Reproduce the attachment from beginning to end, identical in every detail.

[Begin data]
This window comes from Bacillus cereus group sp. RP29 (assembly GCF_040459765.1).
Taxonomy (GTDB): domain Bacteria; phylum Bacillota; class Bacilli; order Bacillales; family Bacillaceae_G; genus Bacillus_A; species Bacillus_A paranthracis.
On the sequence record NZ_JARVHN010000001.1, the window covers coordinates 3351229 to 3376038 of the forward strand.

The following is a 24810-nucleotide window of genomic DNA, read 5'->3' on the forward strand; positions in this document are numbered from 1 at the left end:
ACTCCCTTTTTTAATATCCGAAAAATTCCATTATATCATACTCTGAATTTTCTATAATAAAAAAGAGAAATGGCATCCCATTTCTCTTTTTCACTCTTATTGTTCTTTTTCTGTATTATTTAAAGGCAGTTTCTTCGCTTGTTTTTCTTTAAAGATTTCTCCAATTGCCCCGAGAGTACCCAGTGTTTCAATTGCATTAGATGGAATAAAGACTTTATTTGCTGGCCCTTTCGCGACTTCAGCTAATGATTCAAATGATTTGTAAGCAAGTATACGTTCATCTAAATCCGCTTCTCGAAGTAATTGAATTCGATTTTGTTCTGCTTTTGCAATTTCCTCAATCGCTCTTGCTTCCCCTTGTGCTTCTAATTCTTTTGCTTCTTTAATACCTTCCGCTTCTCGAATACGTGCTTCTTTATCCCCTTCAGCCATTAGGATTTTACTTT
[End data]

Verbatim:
This window comes from Bacillus cereus group sp. RP29 (assembly GCF_040459765.1).
Taxonomy (GTDB): domain Bacteria; phylum Bacillota; class Bacilli; order Bacillales; family Bacillaceae_G; genus Bacillus_A; species Bacillus_A paranthracis.
On the sequence record NZ_JARVHN010000001.1, the window covers coordinates 3351229 to 3376038 of the forward strand.

The following is a 24810-nucleotide window of genomic DNA, read 5'->3' on the forward strand; positions in this document are numbered from 1 at the left end:
ACTCCCTTTTTTAATATCCGAAAAATTCCATTATATCATACTCTGAATTTTCTATAATAAAAAAGAGAAATGGCATCCCATTTCTCTTTTTCACTCTTATTGTTCTTTTTCTGTATTATTTAAAGGCAGTTTCTTCGCTTGTTTTTCTTTAAAGATTTCTCCAATTGCCCCGAGAGTACCCAGTGTTTCAATTGCATTAGATGGAATAAAGACTTTATTTGCTGGCCCTTTCGCGACTTCAGCTAATGATTCAAATGATTTGTAAGCAAGTATACGTTCATCTAAATCCGCTTCTCGAAGTAATTGAATTCGATTTTGTTCTGCTTTTGCAATTTCCTCAATCGCTCTTGCTTCCCCTTGTGCTTCTAATTCTTTTGCTTCTTTAATACCTTCCGCTTCTCGAATACGTGCTTCTTTATCCCCTTCAGCCATTAGGATTTTACTTT